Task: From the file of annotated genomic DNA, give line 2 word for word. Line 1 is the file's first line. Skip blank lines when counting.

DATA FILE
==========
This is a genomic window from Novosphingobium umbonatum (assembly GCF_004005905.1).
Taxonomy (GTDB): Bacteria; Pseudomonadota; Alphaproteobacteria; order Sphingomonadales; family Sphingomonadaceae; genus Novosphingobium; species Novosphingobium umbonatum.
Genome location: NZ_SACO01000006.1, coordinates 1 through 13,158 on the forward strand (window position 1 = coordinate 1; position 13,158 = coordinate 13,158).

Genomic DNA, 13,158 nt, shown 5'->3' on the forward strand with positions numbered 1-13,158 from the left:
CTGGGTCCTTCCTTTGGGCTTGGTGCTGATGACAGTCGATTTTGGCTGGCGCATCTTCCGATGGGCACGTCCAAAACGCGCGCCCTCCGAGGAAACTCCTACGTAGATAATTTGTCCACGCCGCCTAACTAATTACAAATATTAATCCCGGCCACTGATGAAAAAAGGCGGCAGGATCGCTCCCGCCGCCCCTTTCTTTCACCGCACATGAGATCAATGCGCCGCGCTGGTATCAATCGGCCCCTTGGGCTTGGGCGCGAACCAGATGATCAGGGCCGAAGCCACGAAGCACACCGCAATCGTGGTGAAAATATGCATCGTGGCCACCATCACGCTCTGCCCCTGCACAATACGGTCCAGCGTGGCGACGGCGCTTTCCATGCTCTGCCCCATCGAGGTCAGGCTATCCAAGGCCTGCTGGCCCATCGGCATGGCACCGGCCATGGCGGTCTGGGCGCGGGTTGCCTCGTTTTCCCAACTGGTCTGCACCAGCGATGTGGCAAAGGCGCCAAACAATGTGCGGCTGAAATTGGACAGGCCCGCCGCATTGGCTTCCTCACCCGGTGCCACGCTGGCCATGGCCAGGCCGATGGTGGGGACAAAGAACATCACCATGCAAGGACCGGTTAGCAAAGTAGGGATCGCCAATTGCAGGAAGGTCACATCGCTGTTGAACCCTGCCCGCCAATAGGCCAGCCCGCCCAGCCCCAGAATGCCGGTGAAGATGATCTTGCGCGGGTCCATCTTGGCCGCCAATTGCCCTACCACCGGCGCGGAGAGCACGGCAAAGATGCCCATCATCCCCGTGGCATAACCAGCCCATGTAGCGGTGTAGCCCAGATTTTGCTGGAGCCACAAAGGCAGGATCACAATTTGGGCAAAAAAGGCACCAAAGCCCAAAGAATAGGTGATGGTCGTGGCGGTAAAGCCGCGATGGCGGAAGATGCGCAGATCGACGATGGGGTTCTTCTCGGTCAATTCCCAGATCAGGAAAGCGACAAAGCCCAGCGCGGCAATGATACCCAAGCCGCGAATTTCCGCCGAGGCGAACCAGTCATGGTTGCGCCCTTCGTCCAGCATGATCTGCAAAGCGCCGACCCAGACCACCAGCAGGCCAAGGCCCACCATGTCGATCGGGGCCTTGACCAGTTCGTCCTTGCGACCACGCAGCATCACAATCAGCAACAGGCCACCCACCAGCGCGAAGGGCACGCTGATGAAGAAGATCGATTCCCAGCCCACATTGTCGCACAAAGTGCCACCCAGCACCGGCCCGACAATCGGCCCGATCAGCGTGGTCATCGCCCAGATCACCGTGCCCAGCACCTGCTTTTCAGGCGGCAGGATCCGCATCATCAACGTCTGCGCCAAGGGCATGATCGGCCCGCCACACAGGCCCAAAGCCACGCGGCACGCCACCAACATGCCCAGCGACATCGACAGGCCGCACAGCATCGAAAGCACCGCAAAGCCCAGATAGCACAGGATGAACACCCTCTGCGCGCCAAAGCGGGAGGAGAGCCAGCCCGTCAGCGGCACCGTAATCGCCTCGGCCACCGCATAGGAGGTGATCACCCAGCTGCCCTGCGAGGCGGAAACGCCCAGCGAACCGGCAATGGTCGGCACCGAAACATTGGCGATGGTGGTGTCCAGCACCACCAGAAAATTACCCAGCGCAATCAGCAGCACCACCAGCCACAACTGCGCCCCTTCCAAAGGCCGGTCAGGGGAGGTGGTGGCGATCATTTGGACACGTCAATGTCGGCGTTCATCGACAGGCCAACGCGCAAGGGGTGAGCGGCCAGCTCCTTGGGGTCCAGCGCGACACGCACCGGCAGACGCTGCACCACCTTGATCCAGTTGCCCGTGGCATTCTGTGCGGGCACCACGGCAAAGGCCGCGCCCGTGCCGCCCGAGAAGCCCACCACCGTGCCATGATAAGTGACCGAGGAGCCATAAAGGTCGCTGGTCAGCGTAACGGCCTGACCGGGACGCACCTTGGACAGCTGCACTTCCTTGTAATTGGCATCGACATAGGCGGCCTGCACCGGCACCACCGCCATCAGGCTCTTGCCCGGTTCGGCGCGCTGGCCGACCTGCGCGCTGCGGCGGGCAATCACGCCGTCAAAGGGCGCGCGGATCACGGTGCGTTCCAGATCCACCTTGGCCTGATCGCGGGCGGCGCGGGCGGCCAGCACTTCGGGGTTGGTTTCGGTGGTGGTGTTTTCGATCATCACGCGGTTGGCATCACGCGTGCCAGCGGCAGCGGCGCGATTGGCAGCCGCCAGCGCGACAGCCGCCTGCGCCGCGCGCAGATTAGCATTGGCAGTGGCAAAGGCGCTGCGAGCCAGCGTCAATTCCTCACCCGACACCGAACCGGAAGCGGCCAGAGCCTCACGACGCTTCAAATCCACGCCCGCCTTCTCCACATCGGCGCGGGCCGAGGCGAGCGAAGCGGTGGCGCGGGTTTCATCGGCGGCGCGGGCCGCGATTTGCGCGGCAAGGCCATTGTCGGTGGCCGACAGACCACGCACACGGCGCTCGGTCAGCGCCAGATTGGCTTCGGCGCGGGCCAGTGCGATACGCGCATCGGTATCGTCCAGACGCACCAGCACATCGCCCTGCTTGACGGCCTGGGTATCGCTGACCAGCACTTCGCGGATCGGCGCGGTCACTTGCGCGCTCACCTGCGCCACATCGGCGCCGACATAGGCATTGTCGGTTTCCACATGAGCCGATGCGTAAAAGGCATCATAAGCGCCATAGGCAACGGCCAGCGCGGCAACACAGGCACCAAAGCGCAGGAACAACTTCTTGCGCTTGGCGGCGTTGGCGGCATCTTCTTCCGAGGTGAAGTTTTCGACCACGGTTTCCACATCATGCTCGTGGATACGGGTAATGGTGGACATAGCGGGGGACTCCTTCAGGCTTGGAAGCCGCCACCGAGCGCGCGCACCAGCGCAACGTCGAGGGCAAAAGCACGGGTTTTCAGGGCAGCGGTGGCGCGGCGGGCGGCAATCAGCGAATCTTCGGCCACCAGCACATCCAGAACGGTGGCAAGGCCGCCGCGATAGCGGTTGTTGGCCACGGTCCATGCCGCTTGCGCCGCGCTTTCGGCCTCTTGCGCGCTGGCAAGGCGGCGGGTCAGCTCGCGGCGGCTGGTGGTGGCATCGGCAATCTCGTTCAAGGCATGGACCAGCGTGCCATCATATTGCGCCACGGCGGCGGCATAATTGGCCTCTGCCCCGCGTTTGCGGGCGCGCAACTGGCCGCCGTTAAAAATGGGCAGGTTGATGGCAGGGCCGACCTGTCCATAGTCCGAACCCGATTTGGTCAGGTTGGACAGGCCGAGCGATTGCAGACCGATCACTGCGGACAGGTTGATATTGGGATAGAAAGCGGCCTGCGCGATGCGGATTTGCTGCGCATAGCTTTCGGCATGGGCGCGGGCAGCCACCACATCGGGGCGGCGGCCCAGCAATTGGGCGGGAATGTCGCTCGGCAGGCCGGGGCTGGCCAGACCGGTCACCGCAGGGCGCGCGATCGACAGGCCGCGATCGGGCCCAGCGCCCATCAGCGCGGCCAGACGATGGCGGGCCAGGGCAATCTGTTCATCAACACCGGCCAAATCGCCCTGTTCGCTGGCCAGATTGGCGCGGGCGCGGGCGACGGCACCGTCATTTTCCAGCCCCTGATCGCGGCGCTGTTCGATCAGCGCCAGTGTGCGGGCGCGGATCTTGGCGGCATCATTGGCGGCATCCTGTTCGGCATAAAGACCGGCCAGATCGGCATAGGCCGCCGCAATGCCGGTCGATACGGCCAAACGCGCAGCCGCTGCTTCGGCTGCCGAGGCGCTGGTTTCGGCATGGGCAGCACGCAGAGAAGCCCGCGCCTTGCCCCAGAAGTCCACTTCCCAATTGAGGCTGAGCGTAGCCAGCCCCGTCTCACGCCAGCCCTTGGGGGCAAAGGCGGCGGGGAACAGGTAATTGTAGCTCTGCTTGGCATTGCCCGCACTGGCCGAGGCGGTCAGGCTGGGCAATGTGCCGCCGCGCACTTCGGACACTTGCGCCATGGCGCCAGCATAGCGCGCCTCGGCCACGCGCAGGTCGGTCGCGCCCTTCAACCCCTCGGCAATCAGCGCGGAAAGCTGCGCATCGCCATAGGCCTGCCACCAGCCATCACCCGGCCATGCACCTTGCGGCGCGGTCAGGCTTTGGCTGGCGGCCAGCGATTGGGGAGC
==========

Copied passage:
Taxonomy (GTDB): Bacteria; Pseudomonadota; Alphaproteobacteria; order Sphingomonadales; family Sphingomonadaceae; genus Novosphingobium; species Novosphingobium umbonatum.